India Intends to Spend $35B for Military Aircraft Over the Next 25 Years
Replacing India’s rapidly aging military aviation assets will cost at least $35 billion over the next quarter century to bring its air force, army and navy aircraft up to date, according to India Strategic Defense Magazine. The magazine was released by IAF chief, Air Chief Marshal S. P. Tyagi during the Aero India air show that ran between February 7-11, 2007 at Air Force Station Yelahanka in Bangalore, India. Aviation manufacturers from Russia, the European Community, Brazil, and the United States were all there vying for a piece of the potentially huge market. See the full India Defence Article, and also their coverage of the Aero India 2007 defense exhibition.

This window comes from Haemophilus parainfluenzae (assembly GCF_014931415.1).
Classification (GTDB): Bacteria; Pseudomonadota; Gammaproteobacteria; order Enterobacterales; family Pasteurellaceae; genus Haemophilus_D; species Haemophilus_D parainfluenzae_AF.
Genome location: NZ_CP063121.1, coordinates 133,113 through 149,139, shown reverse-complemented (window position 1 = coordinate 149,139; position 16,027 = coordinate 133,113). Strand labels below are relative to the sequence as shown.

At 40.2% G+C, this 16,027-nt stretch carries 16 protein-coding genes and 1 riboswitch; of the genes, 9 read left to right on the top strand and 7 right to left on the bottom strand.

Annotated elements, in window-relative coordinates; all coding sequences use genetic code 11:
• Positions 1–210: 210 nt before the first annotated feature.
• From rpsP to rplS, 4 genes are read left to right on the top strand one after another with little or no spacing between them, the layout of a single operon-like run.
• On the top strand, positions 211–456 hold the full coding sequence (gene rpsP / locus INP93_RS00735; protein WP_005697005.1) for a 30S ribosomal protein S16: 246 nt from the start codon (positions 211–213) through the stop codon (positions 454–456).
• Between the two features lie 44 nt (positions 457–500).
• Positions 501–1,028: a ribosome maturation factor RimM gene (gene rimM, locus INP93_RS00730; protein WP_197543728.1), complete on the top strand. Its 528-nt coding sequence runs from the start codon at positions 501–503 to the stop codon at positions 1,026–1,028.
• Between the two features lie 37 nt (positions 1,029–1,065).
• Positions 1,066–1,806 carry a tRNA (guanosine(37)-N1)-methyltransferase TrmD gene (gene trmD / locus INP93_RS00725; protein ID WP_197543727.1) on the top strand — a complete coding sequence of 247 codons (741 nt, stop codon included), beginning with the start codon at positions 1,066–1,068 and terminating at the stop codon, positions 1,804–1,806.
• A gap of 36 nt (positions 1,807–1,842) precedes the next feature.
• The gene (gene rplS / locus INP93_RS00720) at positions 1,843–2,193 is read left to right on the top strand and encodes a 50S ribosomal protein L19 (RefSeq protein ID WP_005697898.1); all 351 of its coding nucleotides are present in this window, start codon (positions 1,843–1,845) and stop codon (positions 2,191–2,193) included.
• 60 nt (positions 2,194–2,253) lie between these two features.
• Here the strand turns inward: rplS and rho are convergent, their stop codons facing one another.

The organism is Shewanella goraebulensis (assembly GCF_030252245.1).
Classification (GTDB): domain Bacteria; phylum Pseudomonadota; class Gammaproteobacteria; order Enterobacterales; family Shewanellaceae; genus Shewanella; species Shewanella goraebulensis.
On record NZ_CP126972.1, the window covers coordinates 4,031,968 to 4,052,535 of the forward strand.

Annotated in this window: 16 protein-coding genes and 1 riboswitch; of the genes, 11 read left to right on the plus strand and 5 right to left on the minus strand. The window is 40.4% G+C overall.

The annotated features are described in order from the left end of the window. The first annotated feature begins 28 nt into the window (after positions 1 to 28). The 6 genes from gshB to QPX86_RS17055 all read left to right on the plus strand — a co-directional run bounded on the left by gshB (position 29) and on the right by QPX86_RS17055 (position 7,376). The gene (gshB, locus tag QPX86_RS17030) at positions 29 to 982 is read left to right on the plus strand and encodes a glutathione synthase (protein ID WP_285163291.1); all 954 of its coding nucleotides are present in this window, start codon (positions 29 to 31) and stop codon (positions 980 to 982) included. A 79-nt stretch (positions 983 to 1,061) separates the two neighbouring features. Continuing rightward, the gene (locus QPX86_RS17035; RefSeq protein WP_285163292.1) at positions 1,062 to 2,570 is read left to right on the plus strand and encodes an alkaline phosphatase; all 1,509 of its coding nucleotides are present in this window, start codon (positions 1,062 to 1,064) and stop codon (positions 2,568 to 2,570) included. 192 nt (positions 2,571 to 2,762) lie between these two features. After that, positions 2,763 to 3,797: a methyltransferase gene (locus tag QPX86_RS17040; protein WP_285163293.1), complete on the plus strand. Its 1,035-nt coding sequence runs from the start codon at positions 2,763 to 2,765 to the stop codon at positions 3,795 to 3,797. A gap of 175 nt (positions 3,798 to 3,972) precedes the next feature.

Except for Sukhoi’s SU-30MKIs (India is preparing to purchase 40 more), a majority of the aircraft flying in the Indian Air Force were initially ordered by former Prime Minister Indira Gandhi or her son Rajiv Gandhi between 1966-1989. Many are being modernized to keep them flying; meanwhile, India’s Army projects it will purchase at least 500 new helicopters during the period to replace its aging Chetak, Mi-8, and Mi-17 aircraft, and additional priorities include the 100-200 plane MRCA medium fighter competition, the Tejas Light Combat Aircraft or its substitute, the MRTA medium transport jet, and other projects designed to modernize the force and extend its reach. The situation is no different for the Indian Navy, which says it will need about 100 aircraft in the next 15-20 years, including patrol aircraft and approximately 50 MiG-29Ks for deployment on the new aircraft carrier INS Vikramaditya and its successors.